Avalanche Forecast Sea to Sky

Date Issued: Valid Until:

Avalanche Canada dsaly, Avalanche Canada

Avalanche Forecast

Tue Apr. 9th ยท 3:41PM

Alpine

Danger Ratings Moderate

Treeline

Danger Ratings Low

Below Treeline

Danger Ratings Low
Wind Slabs Wind Slabs
Loose Wet Loose Wet

Alpine

Danger Ratings Moderate

Treeline

Danger Ratings Low

Below Treeline

Danger Ratings Low

Alpine

Danger Ratings Moderate

Treeline

Danger Ratings Moderate

Below Treeline

Danger Ratings Low
Flurries will accumulate through the day and may hide recently formed slabs. Use caution around ridge crests and lee terrain features, where the most reactive deposits may be found.

Confidence

Moderate - Intensity of incoming weather systems is uncertain

Weather Forecast

TUESDAY NIGHT: Mostly cloudy / west wind, 15-30 km/h / alpine low temperature -6 C / freezing level 1000 mWEDNESDAY: Flurries, 5-10 cm snow / southwest wind, 20-40 km/h / alpine high temperature -4 C / freezing level 1400 mTHURSDAY: Sunny with cloudy periods and early morning flurries, trace to 5 cm / northeast wind, 15-35 km/h / alpine high temperature -2 C / freezing level 1500 mFRIDAY: Mix of sun and cloud / west-southwest wind 10-20 km/h / alpine high temperature -2 C / freezing level 1700 m

Avalanche Summary

On Monday, natural storm slab avalanches to size 2 were observed on north to northeast aspects around 2200-2400 m in the Whistler Backcountry, initiating from steep, lee start zones. 2 separate groups of skiers in the Whistler Backcountry triggered slab avalanches (size 1.5-2) on north-northeast aspects in the alpine, including this Decker Main MIN report here. On Sunday, avalanche control work with explosives triggered mostly small storm slabs (size 1-1.5) and cornices in alpine and treeline; these avalanches failed on the storm snow - melt-freeze crust interface.On Saturday, small (size 1-1.5) storm slabs and wind slabs were reactive to skier traffic. Cornices were reactive to explosives and triggered large (size 2) slab avalanches as they fell on the slopes below.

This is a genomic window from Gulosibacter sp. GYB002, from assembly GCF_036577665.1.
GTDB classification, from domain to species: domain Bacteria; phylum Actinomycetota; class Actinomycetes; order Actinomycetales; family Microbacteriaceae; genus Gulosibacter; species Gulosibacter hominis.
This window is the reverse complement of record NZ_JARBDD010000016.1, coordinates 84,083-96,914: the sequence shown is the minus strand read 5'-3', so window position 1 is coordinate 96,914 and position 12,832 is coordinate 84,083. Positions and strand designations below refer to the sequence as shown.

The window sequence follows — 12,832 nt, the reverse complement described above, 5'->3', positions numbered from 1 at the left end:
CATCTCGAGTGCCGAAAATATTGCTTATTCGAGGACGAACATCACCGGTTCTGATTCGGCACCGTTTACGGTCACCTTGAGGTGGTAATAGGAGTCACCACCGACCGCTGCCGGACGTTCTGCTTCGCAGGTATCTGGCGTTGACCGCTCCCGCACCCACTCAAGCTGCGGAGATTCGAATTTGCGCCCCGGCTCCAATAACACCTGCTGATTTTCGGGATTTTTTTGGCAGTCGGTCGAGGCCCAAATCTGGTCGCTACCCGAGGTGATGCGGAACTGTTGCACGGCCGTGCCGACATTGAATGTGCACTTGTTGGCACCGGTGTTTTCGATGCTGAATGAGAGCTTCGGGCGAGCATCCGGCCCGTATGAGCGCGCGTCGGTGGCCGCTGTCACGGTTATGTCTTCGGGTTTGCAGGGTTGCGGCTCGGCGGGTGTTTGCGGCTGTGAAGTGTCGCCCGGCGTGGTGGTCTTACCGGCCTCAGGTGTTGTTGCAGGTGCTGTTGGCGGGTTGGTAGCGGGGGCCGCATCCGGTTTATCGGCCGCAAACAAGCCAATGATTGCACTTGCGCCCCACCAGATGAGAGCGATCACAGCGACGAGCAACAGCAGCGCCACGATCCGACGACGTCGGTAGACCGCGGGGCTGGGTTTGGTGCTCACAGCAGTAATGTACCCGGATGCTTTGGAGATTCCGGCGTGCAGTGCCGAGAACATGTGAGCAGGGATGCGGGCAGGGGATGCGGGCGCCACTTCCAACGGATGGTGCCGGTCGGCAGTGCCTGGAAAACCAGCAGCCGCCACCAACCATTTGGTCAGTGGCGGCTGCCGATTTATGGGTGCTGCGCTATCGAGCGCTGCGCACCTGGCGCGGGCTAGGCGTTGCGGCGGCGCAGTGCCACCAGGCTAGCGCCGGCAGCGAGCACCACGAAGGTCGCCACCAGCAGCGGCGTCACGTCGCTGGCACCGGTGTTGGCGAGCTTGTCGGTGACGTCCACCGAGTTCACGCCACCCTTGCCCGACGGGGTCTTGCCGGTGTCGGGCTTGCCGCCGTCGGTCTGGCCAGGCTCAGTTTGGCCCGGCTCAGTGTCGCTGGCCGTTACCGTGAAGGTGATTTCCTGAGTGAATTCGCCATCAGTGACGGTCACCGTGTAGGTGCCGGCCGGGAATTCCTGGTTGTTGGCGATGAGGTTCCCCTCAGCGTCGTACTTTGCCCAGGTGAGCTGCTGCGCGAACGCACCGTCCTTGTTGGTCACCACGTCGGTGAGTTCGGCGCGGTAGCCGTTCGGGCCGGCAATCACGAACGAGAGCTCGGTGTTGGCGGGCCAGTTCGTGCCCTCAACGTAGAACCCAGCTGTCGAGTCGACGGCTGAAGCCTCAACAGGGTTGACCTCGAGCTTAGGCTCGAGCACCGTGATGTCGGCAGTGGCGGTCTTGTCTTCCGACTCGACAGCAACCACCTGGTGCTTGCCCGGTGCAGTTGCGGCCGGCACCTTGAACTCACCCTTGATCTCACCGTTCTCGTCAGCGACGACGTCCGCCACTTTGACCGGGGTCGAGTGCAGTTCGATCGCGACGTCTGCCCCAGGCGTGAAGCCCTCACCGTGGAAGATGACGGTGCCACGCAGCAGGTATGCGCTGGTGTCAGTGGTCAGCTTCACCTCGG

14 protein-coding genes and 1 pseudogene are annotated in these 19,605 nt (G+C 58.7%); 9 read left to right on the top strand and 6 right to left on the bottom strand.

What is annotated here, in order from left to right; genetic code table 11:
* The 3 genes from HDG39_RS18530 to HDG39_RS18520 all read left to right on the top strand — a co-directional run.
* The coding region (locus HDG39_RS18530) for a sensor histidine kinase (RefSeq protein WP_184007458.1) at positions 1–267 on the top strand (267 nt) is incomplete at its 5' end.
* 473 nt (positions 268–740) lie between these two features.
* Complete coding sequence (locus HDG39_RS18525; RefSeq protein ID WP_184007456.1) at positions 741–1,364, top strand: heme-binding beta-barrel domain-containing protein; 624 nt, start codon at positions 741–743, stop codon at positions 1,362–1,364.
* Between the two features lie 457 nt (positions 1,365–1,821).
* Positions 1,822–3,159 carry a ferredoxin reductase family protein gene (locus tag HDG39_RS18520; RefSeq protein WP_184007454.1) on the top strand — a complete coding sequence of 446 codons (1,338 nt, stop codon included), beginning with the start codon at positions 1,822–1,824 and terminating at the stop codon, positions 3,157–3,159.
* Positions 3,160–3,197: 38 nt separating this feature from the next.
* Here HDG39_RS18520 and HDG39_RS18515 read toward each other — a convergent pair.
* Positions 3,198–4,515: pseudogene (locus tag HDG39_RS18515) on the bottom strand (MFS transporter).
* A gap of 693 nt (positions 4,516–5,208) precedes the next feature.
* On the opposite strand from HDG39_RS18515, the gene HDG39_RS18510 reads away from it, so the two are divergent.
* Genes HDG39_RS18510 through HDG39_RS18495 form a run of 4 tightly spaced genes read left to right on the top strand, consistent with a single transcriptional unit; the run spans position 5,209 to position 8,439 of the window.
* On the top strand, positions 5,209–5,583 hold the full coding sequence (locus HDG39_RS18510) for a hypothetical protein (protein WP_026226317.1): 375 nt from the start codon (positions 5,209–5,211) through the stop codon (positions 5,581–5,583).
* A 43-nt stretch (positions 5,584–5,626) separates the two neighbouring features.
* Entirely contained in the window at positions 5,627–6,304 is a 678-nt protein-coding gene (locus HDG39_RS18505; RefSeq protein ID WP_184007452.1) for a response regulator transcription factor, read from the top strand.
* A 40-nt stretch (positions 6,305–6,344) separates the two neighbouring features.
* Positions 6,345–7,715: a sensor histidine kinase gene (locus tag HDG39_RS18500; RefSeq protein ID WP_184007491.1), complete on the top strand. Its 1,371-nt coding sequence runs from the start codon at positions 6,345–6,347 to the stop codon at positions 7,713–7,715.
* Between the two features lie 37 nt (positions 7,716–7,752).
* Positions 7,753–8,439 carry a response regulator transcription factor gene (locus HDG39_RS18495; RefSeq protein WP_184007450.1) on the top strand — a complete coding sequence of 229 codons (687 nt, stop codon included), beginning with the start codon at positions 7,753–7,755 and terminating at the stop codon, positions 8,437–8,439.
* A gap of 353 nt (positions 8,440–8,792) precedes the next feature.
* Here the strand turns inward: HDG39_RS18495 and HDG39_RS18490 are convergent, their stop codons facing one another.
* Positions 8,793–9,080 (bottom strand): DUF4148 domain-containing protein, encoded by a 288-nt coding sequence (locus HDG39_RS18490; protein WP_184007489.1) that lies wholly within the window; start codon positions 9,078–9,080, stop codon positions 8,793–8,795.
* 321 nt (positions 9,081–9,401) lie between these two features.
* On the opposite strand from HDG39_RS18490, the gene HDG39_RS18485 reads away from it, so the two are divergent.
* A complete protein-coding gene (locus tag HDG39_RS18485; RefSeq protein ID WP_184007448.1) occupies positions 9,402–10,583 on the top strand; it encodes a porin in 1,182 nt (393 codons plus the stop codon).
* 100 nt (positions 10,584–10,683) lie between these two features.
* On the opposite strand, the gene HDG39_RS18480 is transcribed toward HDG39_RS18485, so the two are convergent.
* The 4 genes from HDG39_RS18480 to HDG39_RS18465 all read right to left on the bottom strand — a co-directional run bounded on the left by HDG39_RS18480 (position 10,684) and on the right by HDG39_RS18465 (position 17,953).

Snowpack Summary

Around 10 cm wind and temperature affected snow covers a melt-freeze crust on most slopes and dry, settled snow on north-facing and sheltered alpine terrain.Expect a snowpack that changes with elevation and through the day, between 1800 and 1200 m sun and warm temperatures through the day are producing a moist snowpack. Below, 1200 m the snow is melting rapidly.With spring conditions, the avalanche hazard will fluctuate greatly depending on the strength of the overnight freeze and how quickly the snowpack is warmed up each day.

Problems

Wind Slabs

Wind Slabs

Recent snowfall, wind and continued flurries have formed slabs around ridge crests and into the alpine. Use caution around lee features and steep, convex slopes.

Expect conditions to change rapidly with elevation.Be careful with wind-loaded pockets, especially near ridge crests and roll-overs.Pay attention to overhead hazards like cornices.

Aspects: North, North East, East, West, North West.

Elevations: Alpine, Treeline.

Likelihood

Possible

Expected Size

1 - 1.5

Loose Wet

Loose Wet

The recent snow will moisten quickly if the clouds clear. Loose wet avalanches can become dangerous quickly, so use added caution when the sun is out.

Use extra caution on slopes if the snow is moist or wet.Avoid sun-exposed slopes and overhead exposure during periods of intense sun.Cornices become weak with daytime heating, so travel early on exposed slopes.

Aspects: South East, South, South West, West.

Elevations: Alpine, Treeline.

Likelihood

Possible

Expected Size

1 - 1.5